CBS is finally building up a solid group of shows with Black people in front of and behind the camera. But, there’s one obstacle that may keep people from watching its best Black shows – an additional paywall.
The modern change in programming started back in 2014 with Halle Berry’s Extant, which was under-promoted and eventually cancelled. CBS got it together in 2017 with Star Trek: Discovery – the first show in the franchise to feature a Black woman as THE leading character.
Discovery has connected with fans, garnered critical acclaim, and is currently gearing up for a third season. This success was recently followed by Jordan Peele’s revival of The Twilight Zone, which has featured several prominent Black and POC actors like Sanaa Lathan, Tracy Morgan, Steven Yeun, John Cho, and Jessica Williams.
It’s one of the most enthralling, introspective, and entertaining new shows to hit TV this year and, like everything Peele has done recently, has been met with rave reviews.
Both shows are the type of inclusion that fans have wanted to see in the science fiction, fantasy, and horror genre and now it’s finally coming to fruition on television.
The problem is, these shows are not on the CBS channel that most people are already paying for in the monthly cable bill. Star Trek: Discovery and The Twilight Zone are both exclusively available on the network’s subscription streaming service.
CBS All Access isn’t expensive when you look at it from a standalone perspective. There are two basic price points – $5.99 per month for a limited commercials subscription and $9.99 per month to watch TV sans those annoying commercials and have the ability to download videos to watch offline.
And, there’s a lot offered on the service for people who like to watch throwback CBS shows and want to check out missed episodes of other shows they currently watch.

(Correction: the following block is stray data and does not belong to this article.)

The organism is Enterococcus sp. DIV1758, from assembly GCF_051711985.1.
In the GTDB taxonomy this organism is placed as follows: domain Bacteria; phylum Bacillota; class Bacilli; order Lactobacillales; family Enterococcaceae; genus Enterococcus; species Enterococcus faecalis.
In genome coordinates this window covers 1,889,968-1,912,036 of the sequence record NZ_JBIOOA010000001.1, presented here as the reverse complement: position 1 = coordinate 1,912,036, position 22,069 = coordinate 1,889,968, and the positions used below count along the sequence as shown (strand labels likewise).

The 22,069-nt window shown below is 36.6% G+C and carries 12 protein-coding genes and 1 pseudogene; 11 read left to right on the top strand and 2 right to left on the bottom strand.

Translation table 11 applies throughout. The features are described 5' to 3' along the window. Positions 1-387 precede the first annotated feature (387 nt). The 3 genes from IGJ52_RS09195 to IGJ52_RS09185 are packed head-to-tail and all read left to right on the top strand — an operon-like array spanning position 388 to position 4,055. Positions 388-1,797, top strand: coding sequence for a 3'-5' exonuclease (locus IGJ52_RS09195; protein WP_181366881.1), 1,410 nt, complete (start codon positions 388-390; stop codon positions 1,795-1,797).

But, when you think about the total cost of what it takes to keep up with and experience great TV with regular cable and then several a-la carte services to keep up with certain shows like Hulu, Netflix, Prime Video, and pretty much every network developing a subscription service, then it can be a pretty expensive venture.
It makes fans wonder exactly why these extremely diverse (and interesting) shows are both behind paywalls. Honestly, anyone should be able to turn on their TV and be able to experience without having to add yet another streaming service to their bills.
I get it, CBS is in the money-making business and feeling the pressure to keep up with their competitors, but I can’t help but feel like this is a roadblock to even wider distribution and viewership that could lead to even more series along this vein.
It would be awesome to see these shows join The Neighborhood, God Friended Me, and Luke Cage star Simone Missick’s upcoming courtroom drama All Rise and appear both on regular TV and be available to stream on CBS All-Access. There’s always an opportunity to continue releasing Short Treks, behind-the-scenes stuff, early episode releases, and bonus content on All-Access without limiting general access to the episodes.
Hopefully, future sci-fi and horror offerings starring non-White leads will nab more spots on prime-time television so fans who can’t shoulder additional financial burdens are cut off from the fun.
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